After a city hosts a major sports event like FIFA World Cup 2014 or
Traditionally organizers claim that these sorts of major games bring buildings, jobs, and status to the host.
We can measure such things by:
- Comparing the projected and actual expenditure on infrastructure
- Analyzing the construction of stadiums
- Monitoring the stimulus to the economy and to job creation
- Recording impact on the safety and security of citizens
Yet, in the heat of preparing for these events expectations become huge - and those responsible for the event bear some responsibility for the exaggerated hopes.
- Dissatisfaction is fed without a thorough and fair public process allowing the local community to influence government. Through lack of participation democracy is undermined.
- Without clarity about how project money can be spent hopes rise irrationally. When the money may actually be restricted to building stadiums and parking lots people are led to believe there will be spending on new hospitals and schools, revitalized roads and neighborhoods, or magically high levels of profits and social harmony .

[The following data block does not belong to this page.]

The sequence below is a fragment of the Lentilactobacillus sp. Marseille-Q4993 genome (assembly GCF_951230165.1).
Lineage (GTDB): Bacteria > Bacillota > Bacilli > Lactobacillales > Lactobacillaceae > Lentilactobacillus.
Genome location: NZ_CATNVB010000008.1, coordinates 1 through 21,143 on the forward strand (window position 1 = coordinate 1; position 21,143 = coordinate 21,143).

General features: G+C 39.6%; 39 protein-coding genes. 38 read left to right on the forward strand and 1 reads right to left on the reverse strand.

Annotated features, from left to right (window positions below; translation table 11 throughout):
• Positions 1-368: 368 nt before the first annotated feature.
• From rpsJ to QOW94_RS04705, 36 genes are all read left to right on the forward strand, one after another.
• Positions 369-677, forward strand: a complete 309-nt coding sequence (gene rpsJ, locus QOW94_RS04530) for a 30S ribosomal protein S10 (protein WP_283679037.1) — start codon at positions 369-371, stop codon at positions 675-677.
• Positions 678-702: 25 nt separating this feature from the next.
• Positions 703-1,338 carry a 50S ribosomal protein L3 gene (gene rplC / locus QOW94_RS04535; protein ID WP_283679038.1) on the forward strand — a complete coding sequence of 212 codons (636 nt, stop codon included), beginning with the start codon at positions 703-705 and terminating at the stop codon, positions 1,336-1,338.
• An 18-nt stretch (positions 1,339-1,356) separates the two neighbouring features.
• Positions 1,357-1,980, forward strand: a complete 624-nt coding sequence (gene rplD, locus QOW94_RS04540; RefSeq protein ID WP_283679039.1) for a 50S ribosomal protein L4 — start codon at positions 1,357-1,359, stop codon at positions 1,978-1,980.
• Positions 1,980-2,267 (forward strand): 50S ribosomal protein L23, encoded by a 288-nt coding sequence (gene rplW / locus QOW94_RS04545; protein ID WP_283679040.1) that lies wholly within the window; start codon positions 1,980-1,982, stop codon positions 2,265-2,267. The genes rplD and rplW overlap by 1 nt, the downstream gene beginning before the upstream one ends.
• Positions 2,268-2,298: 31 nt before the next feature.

- Without transparency about how money is spent suspicions of corruption are strengthened.
Yet, part of what we want as people with disabilities and for people with disabilities lies exactly in that area where feelings are as important as facts.
We don't just want to sit and watch FIFA World Cup 2014. We want to participate enthusiastically alongside our friends.
We don't want to just watch Rio Olympics 2016. We want to train for it and bring home gold medals!
We don't just want government functionaries who hide behind numbers. We want leaders who inspire. We want contractors who construct quality because they know they are building future citizens not only buildings.